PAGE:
this book is like boiling milk. at first, everything is nice and serene – a calm pool of pure silken whiteness. and then it starts to shimmer a little bit and you know things are happening, and you start to notice little bloopy bits of activity, but you don’t want to stir it just yet. steam starts to rise from it, and it is almost magical, like tiny milk-ghosts. and then – bubbles! one or two at first, and then so many, too many to even play milk whack-a-mole with. and then – rolling boil! look at me – there is no going back from here, kiddies! and by the time you reach for the whisk, hypnotized by the spectacle, everything is burnt and smelly and ruined.
but you have learned something, even though it was an unpleasant lesson.
this is jacob’s story – a civil war vet living in wisconsin and acting as his town’s constable/pastor/undertaker. if you are interested in his philosophy about how all three professions are connected, he will surely tell you. he is married with a new baby, and a reputation for being a little…skewed. do you like jacob as a character? it doesn’t really matter, because this is told in second-person, so to not like him is to not like yourself, in a manner of reading.
but even if you don’t like him, you will like the story. because it is haunting as shit.
jen fisher, light of my life, pressed this book into my hands when she unexpectedly turned up in my neck of the woods a month or so back. this present was nearly as good as her visit itself. it is such a nice edition – an undersized hardcover that just feels so perfect in the hand, able to be held open with one hand while clutching the disease-ridden subway pole with t’other.
because this book is about horrible, contagious disease.
diptheria, to be precise.
and it ravages the town, spreading from person to person without sympathy or malice, just doing what a disease does, and causing jacob (you) no end of spiritual unease.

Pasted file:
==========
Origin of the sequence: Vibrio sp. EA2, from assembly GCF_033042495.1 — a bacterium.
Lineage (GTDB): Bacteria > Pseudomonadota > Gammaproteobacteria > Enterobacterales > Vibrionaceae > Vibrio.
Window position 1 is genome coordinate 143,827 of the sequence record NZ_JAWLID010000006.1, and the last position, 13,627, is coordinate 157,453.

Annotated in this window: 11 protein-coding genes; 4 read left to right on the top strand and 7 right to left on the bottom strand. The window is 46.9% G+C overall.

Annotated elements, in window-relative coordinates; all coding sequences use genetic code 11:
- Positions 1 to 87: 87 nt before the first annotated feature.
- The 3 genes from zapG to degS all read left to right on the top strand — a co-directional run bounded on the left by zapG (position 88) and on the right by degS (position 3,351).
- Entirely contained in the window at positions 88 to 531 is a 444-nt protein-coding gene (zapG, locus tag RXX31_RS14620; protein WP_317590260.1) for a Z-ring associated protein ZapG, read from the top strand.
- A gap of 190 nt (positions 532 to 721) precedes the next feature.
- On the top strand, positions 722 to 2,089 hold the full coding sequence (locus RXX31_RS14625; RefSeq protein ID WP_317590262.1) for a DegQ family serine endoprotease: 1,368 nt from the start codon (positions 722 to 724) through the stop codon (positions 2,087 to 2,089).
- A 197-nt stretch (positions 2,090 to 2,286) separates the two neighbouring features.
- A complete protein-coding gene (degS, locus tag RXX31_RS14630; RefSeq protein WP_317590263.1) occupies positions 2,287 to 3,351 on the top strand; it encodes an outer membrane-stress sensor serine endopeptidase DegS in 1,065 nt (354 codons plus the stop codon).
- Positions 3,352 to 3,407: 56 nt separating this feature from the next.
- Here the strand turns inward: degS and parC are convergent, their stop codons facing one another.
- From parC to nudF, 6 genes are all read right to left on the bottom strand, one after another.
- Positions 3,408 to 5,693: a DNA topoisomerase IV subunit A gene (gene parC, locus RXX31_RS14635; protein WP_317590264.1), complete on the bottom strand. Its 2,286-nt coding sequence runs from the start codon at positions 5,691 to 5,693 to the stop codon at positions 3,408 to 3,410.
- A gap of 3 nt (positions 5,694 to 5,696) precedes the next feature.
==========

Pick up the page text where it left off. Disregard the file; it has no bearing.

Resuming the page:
this book is about faith. it is about love. it is about sacrifice. it is about trying to always make the right decision in desperate times. it is about frequently making the wrong decision. it is about a man (you) trying not to lose the part of him that trusts in the the mysterious ways of god.
in the middle of the outbreak, just to add more awful to the awful-pile, a fire begins to creep closer and closer to town, thwarting old-timey “firefighters.” the town is in quarantine – no one in or out, but that fire doesn’t care if you are sick or healthy, and the unsick members of the town start to get a little antsy…what are you, the spiritual adviser and the law combined, going to do about it?
for such a short book, the pacing in this is marvelous. i marvel at it. as more and more “normalcy” collapses, more background is exposed. things that used to be done with a certain amount of care and reverence are, by necessity, done more quickly, sometimes with horrifying consequences. but always in this beautiful prose that makes my heart clench. i have never before read a passage about a horse being put down with more ache in me.
o’nan does everything with a delicate touch of writerly panache.
The whole idea of deathbed conversion strikes you as false, a sop for the dying. It’s when you are happiest, sure of your own strength, that you need to bow down and talk with God. You wonder if that’s lax or fanatic. You know Marta worries when you make too much of your faith, so you’ve taken to praying in your office when the cell’s empty, the stone cold and hard on your knees. There’s nothing desperate about it, just a comfort you rely on time to time, but you’ve given up trying to explain it. You can’t, really. It’s a feeling of almost knowing something, of being close to some grand yet utterly simple answer. But what the answer is, you don’t know. It’s easier to hide it, keep it private, which makes you ashamed. You don’t trust people with secrets.
ahh, jacob, but you have secrets, too, dontcha?
this is a dark, dark book. and a perfect antidote to that harry turtledove book, which contained some of the worst writing i have ever read. this is brilliant. this book wants me to read it again, i can tell.
oh, jacob. oh, me.
our lives are now intertwined.
and it is scary in there…